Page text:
23. 23. 15Total Quality Management in Secondary Educationmanagement to build effective partnership of home and school and to create a forum foreducational discussion and communication. Lastly, quadrant A consists of the crowd, i.e.stakeholders with little interest or power (Bryson, 2004). 2.3.2.2 Corporate social responsibility (CSR)Traditionally, CSR has been reserved to analyse corporate for-profit businessorganisations, which schools and the educational sector never seemed to be part of, sinceeducation provision – at least primary and secondary – has always been regarded as beingthe government’s responsibility, from which no profit was made. However, nowadays, thenew educational policies allowing private organisations to set up schools seem to beleading education towards a marketised sector, which therefore calls for an analysis oftheir corporate social responsibility stance with respect to their stakeholders.Corporate social responsibility (CSR) is defined as ‘the way in which an organisationexceeds its minimum obligations to stakeholders through regulation (Johnson et.al, 2008:146). An institution’s CSR reflects its role in the society; nevertheless, it is not possible foran organisation to put equal interest to all its stakeholders, due to the nature of the lawsand regulations under which a company works. CSR policies are particularly important toboth contractualand community stakeholders; whereas the former are legally related tothe company, the latter are not (Johnson et.al, 2008).The contractual stakeholders of aneducational institution are headteachers and senior managers, administrators, teachingand non-teaching staff, students, partners, and distributors, just to mention some.Organisations also take very different standpoint on social responsibility, and, accordingly,they are classified into four types, summarised in Figure 4 below. The further away theymove, the more inclusive they are of stakeholders’ interests and the wider their vision forstrategy implementation.Dissertation Module – MA ManagementLondon Metropolitan University Carina Balbo – ID No.10029671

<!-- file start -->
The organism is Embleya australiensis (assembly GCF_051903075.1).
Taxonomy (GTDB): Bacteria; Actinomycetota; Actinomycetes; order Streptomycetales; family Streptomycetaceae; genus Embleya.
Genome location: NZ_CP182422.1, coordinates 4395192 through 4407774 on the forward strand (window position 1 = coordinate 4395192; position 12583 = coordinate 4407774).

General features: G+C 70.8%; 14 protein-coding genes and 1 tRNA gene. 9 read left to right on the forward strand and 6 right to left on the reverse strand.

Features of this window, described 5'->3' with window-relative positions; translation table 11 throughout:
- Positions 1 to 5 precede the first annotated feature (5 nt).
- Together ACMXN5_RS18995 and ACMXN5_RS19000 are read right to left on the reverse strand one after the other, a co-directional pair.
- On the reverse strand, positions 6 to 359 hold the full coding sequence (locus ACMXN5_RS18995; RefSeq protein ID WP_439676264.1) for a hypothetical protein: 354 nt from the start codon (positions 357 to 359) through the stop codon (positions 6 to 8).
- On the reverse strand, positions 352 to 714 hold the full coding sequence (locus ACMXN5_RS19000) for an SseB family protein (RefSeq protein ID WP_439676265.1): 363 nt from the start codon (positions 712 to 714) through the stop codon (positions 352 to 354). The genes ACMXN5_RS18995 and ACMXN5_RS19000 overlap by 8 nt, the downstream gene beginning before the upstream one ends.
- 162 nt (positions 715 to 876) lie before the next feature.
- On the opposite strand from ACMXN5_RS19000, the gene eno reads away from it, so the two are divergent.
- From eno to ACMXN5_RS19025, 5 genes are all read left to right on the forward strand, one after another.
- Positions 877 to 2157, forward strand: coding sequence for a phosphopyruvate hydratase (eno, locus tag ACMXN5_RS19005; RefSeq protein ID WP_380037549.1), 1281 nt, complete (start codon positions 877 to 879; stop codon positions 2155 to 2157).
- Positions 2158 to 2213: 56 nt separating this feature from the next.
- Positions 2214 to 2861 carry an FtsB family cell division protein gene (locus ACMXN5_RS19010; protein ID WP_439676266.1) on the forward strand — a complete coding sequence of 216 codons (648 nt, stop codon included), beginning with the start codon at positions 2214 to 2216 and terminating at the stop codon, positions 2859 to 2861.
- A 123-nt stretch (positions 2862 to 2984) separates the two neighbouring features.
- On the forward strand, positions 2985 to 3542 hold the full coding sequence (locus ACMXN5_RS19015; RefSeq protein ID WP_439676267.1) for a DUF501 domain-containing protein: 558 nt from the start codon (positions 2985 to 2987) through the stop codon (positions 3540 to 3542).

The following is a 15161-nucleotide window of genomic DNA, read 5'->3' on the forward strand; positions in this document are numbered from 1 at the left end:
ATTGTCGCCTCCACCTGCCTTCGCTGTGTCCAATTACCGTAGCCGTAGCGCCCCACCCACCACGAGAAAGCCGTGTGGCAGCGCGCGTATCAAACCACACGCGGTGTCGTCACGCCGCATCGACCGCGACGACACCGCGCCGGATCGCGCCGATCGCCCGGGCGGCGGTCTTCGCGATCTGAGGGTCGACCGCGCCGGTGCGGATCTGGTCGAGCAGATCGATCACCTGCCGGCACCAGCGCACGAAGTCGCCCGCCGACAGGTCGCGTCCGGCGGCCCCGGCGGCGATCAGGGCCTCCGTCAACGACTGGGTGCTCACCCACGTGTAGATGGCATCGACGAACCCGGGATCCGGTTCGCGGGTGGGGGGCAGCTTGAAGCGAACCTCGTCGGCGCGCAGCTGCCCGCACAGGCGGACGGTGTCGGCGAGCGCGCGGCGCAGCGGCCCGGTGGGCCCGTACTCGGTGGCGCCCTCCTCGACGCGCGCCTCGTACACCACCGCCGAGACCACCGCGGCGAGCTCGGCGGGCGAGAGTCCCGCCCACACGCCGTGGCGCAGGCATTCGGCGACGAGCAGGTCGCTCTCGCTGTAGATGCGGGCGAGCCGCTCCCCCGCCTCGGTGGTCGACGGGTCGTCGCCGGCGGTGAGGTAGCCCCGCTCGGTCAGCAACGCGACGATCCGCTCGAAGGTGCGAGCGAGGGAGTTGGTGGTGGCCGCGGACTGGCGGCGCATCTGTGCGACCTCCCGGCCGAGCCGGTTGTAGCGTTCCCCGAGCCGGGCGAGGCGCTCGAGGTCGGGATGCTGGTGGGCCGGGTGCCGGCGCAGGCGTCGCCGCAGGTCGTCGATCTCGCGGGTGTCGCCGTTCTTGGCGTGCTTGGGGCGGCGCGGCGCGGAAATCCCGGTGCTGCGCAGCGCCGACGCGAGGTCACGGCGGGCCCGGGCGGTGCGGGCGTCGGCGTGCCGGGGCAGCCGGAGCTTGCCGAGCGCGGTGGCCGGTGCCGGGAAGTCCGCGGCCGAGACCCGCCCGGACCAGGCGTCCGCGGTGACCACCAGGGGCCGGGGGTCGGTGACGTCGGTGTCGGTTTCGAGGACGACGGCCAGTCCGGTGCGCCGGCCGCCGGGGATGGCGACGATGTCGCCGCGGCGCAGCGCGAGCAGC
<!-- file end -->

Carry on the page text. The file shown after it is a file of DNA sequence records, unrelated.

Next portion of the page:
24. 24. 16Total Quality Management in Secondary Education Forum for Enlightened Shaper of Laissez-faire stakeholder self-interest society interaction Legal compliance: make profit, pay Sound business Social and market Rationale taxes and provide sense Sustainable change jobs Leadership Peripheral Supportive Champion Visionary Middle Systems to Board-level issue; Individual responsibility Management management ensure good organisation- through the responsibility practice wide monitoring organisation Defensive to Reactive to Mode ouitside outside pressures Proactive Defining pressures Multi- Stakerholder Unilateral / Interactive Partnership organisation relationship one-way alliancesFigure 5 CSR stances (adapted from Johnson, et.al. (2008: 146))At one end of the spectrum, a laissez-faire organisation considers the sole responsibility ofbusiness is the short-term interests of shareholders and to make a profit, pay taxes andprovide jobs (Murdoch, 1997). The government prescribes, through legislation andregulation, the constraints society imposes on businesses in their pursuit of economicefficiency; but the organisation will meet only these minimum obligations, no more.Enlightened self-interest recognises ‘the long-term financial benefit to the shareholderofwell-managed relationships with other stakeholders’ (Johnson et.al, 2008: 155). Theorganisation’s reputation is important to its long-term financial success, and in order toensure compliance with best practice, systems and policies are usually set up. Similarly,top management they support the firm by taking a more proactive social role. Sponsors ofmajor sports or art events are an example of such companies.Dissertation Module – MA ManagementLondon Metropolitan University Carina Balbo – ID No.10029671